How to hide $username @ hostname in ubuntu linux terminal

Basic Linux commandline structure

Basically it follows the format username @ hostname:working_directory ~:$ by default. Eg: something like: user@Ubuntu-pc:~/Desktop:~$. 

But sometimes you might want to hide these information, because of privacy reasons. You can actually do that. These values are controlled by the bashrc file in Linux.

What are prompt variables?

Prompt variable control and configure the command-line structure. There are many prompt variables in bashrc. We can add our own custom variable if necessary. We will only concentrate on the PS1 variable for this article.

Open a terminal and type the following:

echo $PS1

\u indicates the username

@ indicates the @ sign

\h indicates the hostname (computer name)

: indicates the :character

\w indicates the working directory

\$ indicates a $ if you’re a normal user account or # if you’re root.

So, putting that all together, you get username@hostname:working_directory$.


In order to hide this and show something like ~:$ alone, then you can refer the steps below.

Run the commands:

  1. $ gedit ~/.bashrc
  2. Find the line similar to, PS1=’${debian_chroot:+($debian_chroot)}\[\033[01;32m\]\u@\h\[\033[00m\]:\[\033[01;34m\]\w\[\033[00m\]\$ ‘ and PS1=’${debian_chroot:+($debian_chroot)}\u@\h:\w\$ ‘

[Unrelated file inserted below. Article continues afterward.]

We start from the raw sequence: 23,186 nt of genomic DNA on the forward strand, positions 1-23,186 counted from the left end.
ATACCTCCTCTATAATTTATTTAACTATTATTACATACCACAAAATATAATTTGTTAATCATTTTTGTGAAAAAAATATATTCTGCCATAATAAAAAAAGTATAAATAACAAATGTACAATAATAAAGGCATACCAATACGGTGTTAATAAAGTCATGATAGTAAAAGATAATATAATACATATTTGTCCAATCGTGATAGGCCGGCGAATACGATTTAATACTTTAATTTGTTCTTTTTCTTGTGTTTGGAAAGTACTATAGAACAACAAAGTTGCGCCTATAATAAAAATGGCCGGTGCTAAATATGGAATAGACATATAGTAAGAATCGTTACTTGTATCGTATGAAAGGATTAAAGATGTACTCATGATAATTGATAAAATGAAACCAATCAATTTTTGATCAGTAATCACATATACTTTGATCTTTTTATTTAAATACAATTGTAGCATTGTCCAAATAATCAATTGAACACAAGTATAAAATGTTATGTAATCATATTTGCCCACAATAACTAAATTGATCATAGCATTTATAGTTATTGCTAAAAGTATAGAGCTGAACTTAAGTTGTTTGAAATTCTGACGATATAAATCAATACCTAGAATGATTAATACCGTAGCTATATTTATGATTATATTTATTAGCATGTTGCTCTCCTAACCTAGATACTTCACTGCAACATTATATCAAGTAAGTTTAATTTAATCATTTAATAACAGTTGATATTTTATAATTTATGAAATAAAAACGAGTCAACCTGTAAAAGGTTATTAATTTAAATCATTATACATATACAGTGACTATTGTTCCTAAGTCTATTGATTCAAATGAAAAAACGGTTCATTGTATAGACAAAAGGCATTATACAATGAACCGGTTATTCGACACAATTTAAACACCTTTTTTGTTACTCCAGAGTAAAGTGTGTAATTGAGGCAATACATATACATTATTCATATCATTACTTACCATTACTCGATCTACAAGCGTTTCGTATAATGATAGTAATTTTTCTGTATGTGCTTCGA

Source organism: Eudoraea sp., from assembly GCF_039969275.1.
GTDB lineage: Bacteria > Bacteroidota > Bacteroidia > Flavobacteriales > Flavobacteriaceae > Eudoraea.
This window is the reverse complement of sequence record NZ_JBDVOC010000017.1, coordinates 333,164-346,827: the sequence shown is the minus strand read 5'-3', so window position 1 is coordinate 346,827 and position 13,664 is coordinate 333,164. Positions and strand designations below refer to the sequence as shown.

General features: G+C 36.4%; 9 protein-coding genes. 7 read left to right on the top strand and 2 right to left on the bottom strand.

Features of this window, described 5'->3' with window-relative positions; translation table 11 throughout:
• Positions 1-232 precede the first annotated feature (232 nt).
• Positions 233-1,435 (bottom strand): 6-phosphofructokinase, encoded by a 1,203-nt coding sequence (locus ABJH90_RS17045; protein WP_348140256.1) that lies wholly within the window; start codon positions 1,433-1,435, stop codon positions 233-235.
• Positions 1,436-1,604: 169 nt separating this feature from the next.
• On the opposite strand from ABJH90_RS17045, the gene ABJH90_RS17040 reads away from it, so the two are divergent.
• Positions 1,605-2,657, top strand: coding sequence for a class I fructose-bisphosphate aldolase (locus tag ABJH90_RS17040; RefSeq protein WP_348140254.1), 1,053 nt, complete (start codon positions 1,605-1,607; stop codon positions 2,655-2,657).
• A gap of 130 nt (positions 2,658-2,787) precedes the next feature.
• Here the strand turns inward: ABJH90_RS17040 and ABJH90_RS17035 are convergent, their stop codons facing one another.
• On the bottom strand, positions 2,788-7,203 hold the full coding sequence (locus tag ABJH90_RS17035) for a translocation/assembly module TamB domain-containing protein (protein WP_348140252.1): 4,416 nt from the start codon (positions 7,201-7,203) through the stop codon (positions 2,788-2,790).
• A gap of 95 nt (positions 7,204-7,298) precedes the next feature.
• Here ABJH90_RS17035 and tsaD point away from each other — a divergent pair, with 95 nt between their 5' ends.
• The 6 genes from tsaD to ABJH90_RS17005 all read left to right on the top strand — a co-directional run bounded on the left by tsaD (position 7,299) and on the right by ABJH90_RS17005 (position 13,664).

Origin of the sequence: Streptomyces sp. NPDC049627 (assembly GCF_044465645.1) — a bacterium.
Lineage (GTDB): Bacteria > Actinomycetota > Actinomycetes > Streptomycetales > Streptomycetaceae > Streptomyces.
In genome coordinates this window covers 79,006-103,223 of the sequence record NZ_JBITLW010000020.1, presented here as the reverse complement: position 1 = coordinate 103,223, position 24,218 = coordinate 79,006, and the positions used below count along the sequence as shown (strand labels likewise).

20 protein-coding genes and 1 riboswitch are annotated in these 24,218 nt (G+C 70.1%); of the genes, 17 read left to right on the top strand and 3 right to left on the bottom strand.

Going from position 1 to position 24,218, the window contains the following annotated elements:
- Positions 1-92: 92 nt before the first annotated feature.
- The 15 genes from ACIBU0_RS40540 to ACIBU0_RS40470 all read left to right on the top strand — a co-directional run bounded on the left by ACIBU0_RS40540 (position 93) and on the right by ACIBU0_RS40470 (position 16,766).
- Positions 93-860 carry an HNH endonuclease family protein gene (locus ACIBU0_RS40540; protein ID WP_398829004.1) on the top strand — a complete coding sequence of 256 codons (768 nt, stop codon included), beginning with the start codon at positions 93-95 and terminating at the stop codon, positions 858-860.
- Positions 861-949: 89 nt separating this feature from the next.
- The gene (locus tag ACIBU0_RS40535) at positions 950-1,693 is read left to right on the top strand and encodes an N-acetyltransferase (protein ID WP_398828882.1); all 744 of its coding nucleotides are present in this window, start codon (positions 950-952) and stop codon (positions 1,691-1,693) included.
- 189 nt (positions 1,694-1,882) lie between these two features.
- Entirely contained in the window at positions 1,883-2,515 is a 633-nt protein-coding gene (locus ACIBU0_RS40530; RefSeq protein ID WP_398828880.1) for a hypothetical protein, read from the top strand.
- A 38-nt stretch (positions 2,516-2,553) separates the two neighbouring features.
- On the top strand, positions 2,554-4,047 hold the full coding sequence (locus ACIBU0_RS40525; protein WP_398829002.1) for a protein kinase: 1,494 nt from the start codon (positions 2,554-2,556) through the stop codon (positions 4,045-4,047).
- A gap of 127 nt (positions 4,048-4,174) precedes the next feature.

# uncomment for a colored prompt, if the terminal has the capability; turned
    # off by default to not distract the user: the focus in a terminal window
    # should be on the output of commands, not on the prompt
    if [ -n "$force_color_prompt" ]; then
     if [ -x /usr/bin/tput ] && tput setaf 1 >&/dev/null; then
     # We have color support; assume it's compliant with Ecma-48
     # (ISO/IEC-6429). (Lack of such support is extremely rare, and such
     # a case would tend to support setf rather than setaf.)
    if [ "$color_prompt" = yes ]; then
     PS1='${debian_chroot:+($debian_chroot)}\[\033[01;32m\]\u@\h\[\033[00m\]:\[\033[01;34m\]\w\[\033[00m\]\$ '
     PS1='${debian_chroot:+($debian_chroot)}\u@\h:\w\$ '
    unset color_prompt force_color_prompt
  3. Replace the values of PS1 with PS1=’$’
  4. Leave the text editor for now— save and exit gedit.
  5. Now to appear the changes we have made on terminal, either restart the terminal or type:
    $source ~/.bashrc

If you need video assistance please watch the video below.


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